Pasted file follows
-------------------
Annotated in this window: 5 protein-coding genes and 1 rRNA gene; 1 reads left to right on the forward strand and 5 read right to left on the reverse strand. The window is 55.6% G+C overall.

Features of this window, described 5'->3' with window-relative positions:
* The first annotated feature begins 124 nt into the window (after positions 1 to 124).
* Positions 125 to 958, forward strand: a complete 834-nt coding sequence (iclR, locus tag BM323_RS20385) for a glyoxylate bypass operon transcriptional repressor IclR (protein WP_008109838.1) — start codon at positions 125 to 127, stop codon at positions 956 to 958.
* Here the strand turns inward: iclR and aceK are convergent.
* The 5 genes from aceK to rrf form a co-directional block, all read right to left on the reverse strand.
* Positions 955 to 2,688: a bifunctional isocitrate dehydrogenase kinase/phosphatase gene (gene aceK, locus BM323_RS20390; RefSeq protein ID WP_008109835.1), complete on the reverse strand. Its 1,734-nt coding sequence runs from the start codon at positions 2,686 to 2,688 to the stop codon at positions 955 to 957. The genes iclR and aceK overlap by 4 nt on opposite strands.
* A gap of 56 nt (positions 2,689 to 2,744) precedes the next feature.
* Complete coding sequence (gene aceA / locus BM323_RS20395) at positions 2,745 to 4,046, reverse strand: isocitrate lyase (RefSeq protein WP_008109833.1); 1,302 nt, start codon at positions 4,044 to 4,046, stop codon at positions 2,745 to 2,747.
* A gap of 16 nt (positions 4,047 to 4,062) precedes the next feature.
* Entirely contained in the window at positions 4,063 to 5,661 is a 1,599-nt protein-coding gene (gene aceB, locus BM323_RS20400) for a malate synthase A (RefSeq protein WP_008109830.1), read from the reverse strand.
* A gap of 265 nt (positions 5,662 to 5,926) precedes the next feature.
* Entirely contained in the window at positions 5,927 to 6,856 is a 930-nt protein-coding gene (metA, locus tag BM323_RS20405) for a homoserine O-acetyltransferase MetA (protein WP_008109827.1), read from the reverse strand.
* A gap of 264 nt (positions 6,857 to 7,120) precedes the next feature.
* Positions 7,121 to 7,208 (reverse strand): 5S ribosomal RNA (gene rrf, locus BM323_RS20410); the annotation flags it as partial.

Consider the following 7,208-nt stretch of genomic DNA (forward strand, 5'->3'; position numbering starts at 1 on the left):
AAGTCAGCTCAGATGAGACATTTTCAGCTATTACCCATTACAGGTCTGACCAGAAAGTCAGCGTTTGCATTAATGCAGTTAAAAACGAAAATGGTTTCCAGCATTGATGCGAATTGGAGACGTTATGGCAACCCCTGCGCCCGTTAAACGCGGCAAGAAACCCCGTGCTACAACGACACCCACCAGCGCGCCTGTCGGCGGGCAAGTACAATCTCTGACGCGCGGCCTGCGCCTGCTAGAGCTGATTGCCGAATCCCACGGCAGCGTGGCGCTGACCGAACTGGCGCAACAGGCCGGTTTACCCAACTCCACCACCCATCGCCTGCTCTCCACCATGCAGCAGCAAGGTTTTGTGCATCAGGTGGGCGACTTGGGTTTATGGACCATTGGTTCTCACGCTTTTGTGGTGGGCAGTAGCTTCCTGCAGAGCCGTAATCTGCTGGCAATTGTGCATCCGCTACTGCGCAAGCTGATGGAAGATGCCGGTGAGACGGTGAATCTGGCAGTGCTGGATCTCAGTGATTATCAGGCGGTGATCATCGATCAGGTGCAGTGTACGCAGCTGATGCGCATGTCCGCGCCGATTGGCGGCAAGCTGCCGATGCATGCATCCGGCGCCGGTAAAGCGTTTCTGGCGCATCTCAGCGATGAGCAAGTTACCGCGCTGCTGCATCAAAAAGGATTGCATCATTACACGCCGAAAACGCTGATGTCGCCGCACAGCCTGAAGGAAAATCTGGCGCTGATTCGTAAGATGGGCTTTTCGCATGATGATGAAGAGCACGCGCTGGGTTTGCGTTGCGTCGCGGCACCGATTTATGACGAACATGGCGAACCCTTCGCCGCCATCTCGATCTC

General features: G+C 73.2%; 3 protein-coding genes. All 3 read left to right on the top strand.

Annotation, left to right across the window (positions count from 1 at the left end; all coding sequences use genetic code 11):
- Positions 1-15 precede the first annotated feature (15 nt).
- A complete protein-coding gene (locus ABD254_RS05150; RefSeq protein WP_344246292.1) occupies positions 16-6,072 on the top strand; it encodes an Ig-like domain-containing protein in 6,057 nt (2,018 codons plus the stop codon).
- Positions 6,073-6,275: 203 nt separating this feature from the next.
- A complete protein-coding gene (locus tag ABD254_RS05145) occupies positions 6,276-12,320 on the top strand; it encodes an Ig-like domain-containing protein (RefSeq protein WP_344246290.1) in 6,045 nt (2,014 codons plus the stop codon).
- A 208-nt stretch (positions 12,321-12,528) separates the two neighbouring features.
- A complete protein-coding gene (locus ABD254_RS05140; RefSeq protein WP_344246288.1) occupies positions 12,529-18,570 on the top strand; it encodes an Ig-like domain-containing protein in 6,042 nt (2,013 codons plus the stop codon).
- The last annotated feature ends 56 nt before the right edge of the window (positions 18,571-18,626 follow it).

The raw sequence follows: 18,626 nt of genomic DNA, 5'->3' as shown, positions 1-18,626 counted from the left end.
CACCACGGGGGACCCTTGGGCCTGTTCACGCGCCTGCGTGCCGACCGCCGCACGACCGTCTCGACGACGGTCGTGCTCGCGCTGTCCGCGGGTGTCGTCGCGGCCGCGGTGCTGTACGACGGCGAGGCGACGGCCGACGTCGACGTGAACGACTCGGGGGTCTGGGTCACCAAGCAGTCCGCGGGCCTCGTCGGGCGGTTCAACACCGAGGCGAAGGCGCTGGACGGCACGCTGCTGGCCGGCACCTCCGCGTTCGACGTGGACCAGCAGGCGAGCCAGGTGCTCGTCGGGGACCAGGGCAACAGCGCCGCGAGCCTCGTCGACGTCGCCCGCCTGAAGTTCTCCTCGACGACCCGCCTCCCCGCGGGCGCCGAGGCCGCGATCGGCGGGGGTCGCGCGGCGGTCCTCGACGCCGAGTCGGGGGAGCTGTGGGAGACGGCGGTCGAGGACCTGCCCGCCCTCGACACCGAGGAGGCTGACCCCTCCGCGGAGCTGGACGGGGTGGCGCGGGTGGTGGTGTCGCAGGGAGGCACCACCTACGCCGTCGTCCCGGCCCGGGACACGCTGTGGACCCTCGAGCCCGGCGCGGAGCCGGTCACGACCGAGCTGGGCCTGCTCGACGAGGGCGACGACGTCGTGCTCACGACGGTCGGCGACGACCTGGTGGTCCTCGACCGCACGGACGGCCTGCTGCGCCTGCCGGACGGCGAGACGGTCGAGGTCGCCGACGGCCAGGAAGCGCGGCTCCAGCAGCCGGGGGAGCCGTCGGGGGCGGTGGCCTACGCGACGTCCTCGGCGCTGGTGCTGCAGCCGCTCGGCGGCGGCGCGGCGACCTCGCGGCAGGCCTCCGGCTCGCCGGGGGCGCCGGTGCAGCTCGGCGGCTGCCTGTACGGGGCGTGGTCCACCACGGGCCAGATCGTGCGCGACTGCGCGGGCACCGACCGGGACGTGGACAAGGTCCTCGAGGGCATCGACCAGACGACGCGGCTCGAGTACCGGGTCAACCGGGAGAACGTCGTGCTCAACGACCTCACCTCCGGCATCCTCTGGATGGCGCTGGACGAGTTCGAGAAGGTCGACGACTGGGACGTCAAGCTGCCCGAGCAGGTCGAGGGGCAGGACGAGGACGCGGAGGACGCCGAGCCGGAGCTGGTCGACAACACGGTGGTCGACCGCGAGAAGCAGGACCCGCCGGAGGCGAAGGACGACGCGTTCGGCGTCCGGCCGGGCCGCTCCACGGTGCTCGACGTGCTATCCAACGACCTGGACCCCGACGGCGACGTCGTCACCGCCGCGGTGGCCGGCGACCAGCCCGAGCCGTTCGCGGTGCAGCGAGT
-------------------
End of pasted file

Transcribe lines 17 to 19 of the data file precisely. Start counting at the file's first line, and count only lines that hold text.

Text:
AAGTCAGCTCAGATGAGACATTTTCAGCTATTACCCATTACAGGTCTGACCAGAAAGTCAGCGTTTGCATTAATGCAGTTAAAAACGAAAATGGTTTCCAGCATTGATGCGAATTGGAGACGTTATGGCAACCCCTGCGCCCGTTAAACGCGGCAAGAAACCCCGTGCTACAACGACACCCACCAGCGCGCCTGTCGGCGGGCAAGTACAATCTCTGACGCGCGGCCTGCGCCTGCTAGAGCTGATTGCCGAATCCCACGGCAGCGTGGCGCTGACCGAACTGGCGCAACAGGCCGGTTTACCCAACTCCACCACCCATCGCCTGCTCTCCACCATGCAGCAGCAAGGTTTTGTGCATCAGGTGGGCGACTTGGGTTTATGGACCATTGGTTCTCACGCTTTTGTGGTGGGCAGTAGCTTCCTGCAGAGCCGTAATCTGCTGGCAATTGTGCATCCGCTACTGCGCAAGCTGATGGAAGATGCCGGTGAGACGGTGAATCTGGCAGTGCTGGATCTCAGTGATTATCAGGCGGTGATCATCGATCAGGTGCAGTGTACGCAGCTGATGCGCATGTCCGCGCCGATTGGCGGCAAGCTGCCGATGCATGCATCCGGCGCCGGTAAAGCGTTTCTGGCGCATCTCAGCGATGAGCAAGTTACCGCGCTGCTGCATCAAAAAGGATTGCATCATTACACGCCGAAAACGCTGATGTCGCCGCACAGCCTGAAGGAAAATCTGGCGCTGATTCGTAAGATGGGCTTTTCGCATGATGATGAAGAGCACGCGCTGGGTTTGCGTTGCGTCGCGGCACCGATTTATGACGAACATGGCGAACCCTTCGCCGCCATCTCGATCTC

General features: G+C 73.2%; 3 protein-coding genes. All 3 read left to right on the top strand.

Annotation, left to right across the window (positions count from 1 at the left end; all coding sequences use genetic code 11):